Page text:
Despite huge numbers of families struggling to make ends meet, communities across the country have taken action on food poverty in greater numbers than ever before with New Zealand's only online foodbank seeing a record breaking 500 percent increase in donations over the past year. But it’s still not enough.
As winter sets in, The Salvation Army is seeing incredibly high demand for food and is expecting to give out 20,000 food parcels over the colder months to people struggling with the essentials.
The Foodbank Project, led by The Salvation Army with major support from Countdown, provides an easily accessible way to top up local foodbanks and crucially, allows for fresh food to be donated which is not possible with traditional donation bins in store.
The Foodbank Project has been supplying 23 Salvation Army food banks across Aotearoa, and thanks to last year’s unprecedented outpouring of generosity from Kiwis, this support has now extended to 17 more locations to keep up with increased food insecurity across the country.
Jono Bell, The Salvation Army's National Director of Community Ministries, says that the rising costs of living, especially in winter, push many families to their limits.
“People across Aotearoa are struggling, things just add up in winter with increased heating costs, kids needing warm clothes, and seasonal sickness. Something as simple as taking time off work to get your kids to the doctor can tip the balance between getting by and being unable to put food on the table.
“We’ve been amazed at the generosity shown by Kiwis over the last year; as a nation we proved that we won’t stand for our people going hungry and we hope that this spirit continues as we battle entrenched poverty throughout the country,” says Bell.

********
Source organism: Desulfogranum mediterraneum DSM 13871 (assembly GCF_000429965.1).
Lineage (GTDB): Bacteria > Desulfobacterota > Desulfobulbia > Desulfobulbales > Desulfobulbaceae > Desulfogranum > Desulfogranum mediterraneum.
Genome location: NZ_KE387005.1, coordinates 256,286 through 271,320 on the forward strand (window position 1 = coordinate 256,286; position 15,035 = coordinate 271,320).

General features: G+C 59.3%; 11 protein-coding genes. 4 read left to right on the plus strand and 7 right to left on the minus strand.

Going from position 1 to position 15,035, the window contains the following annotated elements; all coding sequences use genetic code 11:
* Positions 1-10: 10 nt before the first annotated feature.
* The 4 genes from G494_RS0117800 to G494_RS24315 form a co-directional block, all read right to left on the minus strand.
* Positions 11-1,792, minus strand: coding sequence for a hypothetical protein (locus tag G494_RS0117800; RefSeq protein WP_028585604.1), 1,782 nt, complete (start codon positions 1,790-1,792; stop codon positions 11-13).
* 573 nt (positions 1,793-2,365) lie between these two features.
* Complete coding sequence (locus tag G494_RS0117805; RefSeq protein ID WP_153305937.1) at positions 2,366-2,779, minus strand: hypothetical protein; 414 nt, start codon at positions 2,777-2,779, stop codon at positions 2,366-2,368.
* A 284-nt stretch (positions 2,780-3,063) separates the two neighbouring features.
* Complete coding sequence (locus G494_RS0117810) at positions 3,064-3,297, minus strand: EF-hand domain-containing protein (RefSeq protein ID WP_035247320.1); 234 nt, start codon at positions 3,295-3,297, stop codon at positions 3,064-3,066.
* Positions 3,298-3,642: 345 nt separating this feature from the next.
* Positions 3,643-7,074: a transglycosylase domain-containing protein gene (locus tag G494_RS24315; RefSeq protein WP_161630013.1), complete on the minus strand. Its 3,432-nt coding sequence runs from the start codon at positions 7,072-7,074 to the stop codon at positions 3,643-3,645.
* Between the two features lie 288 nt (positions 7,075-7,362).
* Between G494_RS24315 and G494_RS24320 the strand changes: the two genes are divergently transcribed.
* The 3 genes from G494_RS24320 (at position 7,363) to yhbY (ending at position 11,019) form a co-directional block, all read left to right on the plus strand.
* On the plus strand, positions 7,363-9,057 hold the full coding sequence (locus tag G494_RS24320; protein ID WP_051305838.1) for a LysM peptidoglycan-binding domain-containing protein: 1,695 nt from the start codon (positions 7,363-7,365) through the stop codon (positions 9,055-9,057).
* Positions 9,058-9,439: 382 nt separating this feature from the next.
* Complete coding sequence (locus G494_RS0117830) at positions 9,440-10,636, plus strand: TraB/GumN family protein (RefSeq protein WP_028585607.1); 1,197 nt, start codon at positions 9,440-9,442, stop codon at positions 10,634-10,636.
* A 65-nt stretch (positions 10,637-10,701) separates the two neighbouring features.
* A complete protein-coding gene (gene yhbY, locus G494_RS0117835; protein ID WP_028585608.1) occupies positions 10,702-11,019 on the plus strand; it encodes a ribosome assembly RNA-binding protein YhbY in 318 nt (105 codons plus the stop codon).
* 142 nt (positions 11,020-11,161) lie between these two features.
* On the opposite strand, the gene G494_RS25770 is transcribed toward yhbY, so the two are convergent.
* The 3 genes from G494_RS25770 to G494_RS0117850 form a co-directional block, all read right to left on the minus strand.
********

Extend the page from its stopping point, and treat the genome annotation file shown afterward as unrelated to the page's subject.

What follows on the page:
He adds that for people desperately needing help, visiting The Salvation Army for a food parcel is often the first step on the path to breaking out of poverty. Food is the gateway to accessing further services such as counselling, budgeting sessions, housing support and addiction treatment.
“Around 60 percent of people who come to us in urgent need go on to engage with our wider services. This is a crucial toe-in-the-water which can lead to long-term transformational change and help break the cycle of poverty,” says Bell.
Kiri Hannifin, Countdown’s General Manager Corporate Affairs, Safety and Sustainability, says donations to The Foodbank Project, which Countdown will be matching up to $200,000 this Winter Appeal, ensure that The Salvation Army can focus on the work they do to help people and not have to worry about how to keep foodbanks shelves stocked.
“All Kiwis should have access to food. The message of our Food for Good Winter Appeal is to donate what you can, every little bit helps, and we’ll match it to make sure that help goes even further,” says Hannifin
New Zealanders can donate non-perishable food at any Countdown supermarket or head online to foodbank.org.nz to purchase bundles or select from the most-needed items which are updated regularly for each local foodbank hub.
While need fluctuates during the year and by region, staple foods such as long-life milk, wheat biscuits, rice, flour, pasta, tinned spaghetti and vegetables are always in demand along with household essentials including toilet paper, soap and nappies.
Countdown’s Food for Good Winter Appeal runs from 5 July – 2 August with the supermarket matching public donations up to $200,000. Customers can donate items in store or online at The Foodbank Project: https://www.foodbank.org.nz/. Countdown supports The Foodbank Project through providing items at cost and delivering The Foodbank Project donations free of charge.